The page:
A recent article from The New York Times on the deteriorating security situation in Helmand province highlights the limits and failure of US military policy in Afghanistan. In a nutshell, the Obama administration has decided to draw down US forces to 8,400 troops by the end of 2016, rely more on air power and special operations forces to support Afghan troops and provide military advisors to Afghan units. The Afghan Army and police is then to bear the brunt of the fighting – though they are by all accounts largely unprepared to do so.
In certain instances, this has worked. For instance, US special operations forces and airpower were critical in the retaking of Kunduz from the Taliban, which fell to the group for two weeks in September 2015.
However, that ignores the fact that Kunduz fell to the Taliban only after unprepared and overwhelmed Afghan forces were defeated in the surrounding districts in the first place. Afghan forces backed by US airpower and special forces have also had an impact against the Islamic State in Nangarhar province. Again, this ignores the fact that the Islamic State was able to organize and seize ground in Nangarhar, and hold it for well over a year.
Despite the US military’s increased use of airstrikes and special operations forces, another provincial capital, Lashkar Gah in Helmand, is “practically besieged.” From the Times:
Even as Afghan and American officials insist that they will not allow another urban center to fall, concerned about the political ramifications for the struggling government in Kabul as well as the presidential campaign in the United States, residents and local officials describe Lashkar Gah as practically besieged.
The main road connecting the city and the highway to the southern commercial and military hub of Kandahar has been repeatedly blocked in recent days by the Taliban, who blew up several bridges. Civilian passengers can travel on an alternate dirt road, but have to pass through insurgent checkpoints. Many businesses and nongovernmental organizations based in Lashkar Gah are trying to evacuate, and the road blockages have added to their alarm.
The Afghan forces’ continuous failure to hold ground in a province that has seen the deployment of a large number of troops and resources, as well as hundreds of NATO military advisers, is taking a toll on the residents of Lashkar Gah. The city has long been a haven for people displaced from other areas of Helmand by the constant back and forth between the Taliban and the coalition and government forces.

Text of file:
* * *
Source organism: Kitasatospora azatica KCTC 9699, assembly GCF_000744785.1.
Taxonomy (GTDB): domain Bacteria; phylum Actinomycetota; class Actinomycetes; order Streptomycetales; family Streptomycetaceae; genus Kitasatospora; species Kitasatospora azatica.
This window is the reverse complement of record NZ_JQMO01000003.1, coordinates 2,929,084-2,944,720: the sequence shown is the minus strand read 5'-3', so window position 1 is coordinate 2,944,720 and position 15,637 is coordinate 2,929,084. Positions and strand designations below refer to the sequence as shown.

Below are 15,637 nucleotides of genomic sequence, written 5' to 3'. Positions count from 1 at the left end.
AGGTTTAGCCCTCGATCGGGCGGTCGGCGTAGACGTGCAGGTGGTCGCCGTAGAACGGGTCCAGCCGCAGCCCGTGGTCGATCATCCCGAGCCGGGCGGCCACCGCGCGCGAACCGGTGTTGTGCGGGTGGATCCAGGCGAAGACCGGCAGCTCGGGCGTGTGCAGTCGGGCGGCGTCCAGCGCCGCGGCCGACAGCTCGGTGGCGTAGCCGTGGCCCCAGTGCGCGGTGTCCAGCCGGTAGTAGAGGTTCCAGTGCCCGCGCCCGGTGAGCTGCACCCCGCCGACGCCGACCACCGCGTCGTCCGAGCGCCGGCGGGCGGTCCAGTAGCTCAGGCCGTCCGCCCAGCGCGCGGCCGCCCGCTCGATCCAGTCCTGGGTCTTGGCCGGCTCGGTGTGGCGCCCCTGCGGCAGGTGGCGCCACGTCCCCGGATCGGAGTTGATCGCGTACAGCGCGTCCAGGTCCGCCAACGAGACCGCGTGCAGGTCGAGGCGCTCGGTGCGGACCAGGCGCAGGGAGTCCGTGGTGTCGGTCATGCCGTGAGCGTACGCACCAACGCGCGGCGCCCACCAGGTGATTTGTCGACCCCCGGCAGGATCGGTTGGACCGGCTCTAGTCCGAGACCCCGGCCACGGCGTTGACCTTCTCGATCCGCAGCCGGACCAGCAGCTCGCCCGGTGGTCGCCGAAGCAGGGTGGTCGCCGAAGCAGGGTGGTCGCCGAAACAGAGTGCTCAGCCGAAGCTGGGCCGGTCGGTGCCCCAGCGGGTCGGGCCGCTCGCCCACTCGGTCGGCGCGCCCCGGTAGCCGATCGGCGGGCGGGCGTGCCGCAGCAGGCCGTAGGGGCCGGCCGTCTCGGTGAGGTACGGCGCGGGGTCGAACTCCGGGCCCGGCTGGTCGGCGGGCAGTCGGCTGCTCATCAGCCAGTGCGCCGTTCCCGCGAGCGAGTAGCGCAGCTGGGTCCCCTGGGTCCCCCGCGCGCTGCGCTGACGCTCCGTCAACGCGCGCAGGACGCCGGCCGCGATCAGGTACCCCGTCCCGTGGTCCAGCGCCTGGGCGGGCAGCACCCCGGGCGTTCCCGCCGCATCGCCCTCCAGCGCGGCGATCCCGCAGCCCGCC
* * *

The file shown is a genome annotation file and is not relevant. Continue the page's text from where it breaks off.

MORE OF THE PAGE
Questions are also being raised about the sustainability of a military response that relies desperately on airstrikes against a guerrilla force.
In Afghanistan, a limited US military engagement coupled with local Afghan military and police forces that are unprepared to operate independently is going to struggle against a committed enemy such as the Taliban, which receives state support and sanctuary from Pakistan.
The Times report also verifies The Long War Journal’s reporting on the deteriorating security situation in Afghanistan and Helmand in particular. This is from an Aug. 2 report on the government’s claim that it killed the Taliban’s shadow governor for Helmand (the Taliban has denied this, and released an audio claiming he is alive):
In the audio, the Taliban claimed that the districts of Nad Ali and Nawa-i-Sarraj in Helmand are “under Mujahideen control” after heavy fighting with Taliban forces. The Taliban’s claims cannot be independently confirmed, but it has accurately reported on the control of districts in the past while the Afghan government has downplayed or ignored districts lost to the Taliban. The Taliban currently control or contest more than 80 of Afghanistan’s 400 plus districts, according to a study by The Long War Journal. That number may be higher as reports from some districts known to be Taliban strongholds are unavailable. [See LWJ report, Taliban seizes district in northern Afghanistan.]
Security in Helmand has deteriorated as the Taliban has pressed its offensive to regain the ground lost there between 2009-2011. Of Helmand’s 14 districts, five are known to be controlled by the Taliban (Now Zad, Musa Qala, Baghran, Dishu, and Khanashin), and another seven are heavily contested (Nahr-i-Sarraj, Kajaki, Nad Ali, Nawa-i-Barak, Marjah, Garmsir, and Sangin). Of the remaining two districts, The Long War Journal believes one (Washir) is contested, but the situation is unclear. Only Lashkar Gah, the district that hosts the provincial capital, has not seen significant Taliban activity, however the Taliban has reported activity there. But Taliban forces based in Nahr-i-Sarraj and Nad Ali are just miles from the city.
Afghan officials continue to tout the killing of senior Taliban leaders (wrongly in some cases) and senior US military officers laud the performance of Afghan security forces, while the Taliban controls more ground today than any time since the US invasion in 2001.
The Obama administration’s response has been to slow the withdrawal of US forces from the country, leaving 8,400 troops in Afghanistan instead of the 5,400 originally planned. But still, 1,400 US troops will be withdrawn by the end of the year despite the fact that President Barack Obama described the security environment in Afghanistan as “precarious.” We have yet to hear an explanation as to how fewer troops will help the worsening security situation.
Bill Roggio is a Senior Fellow at the Foundation for Defense of Democracies and the Editor of FDD’s Long War Journal.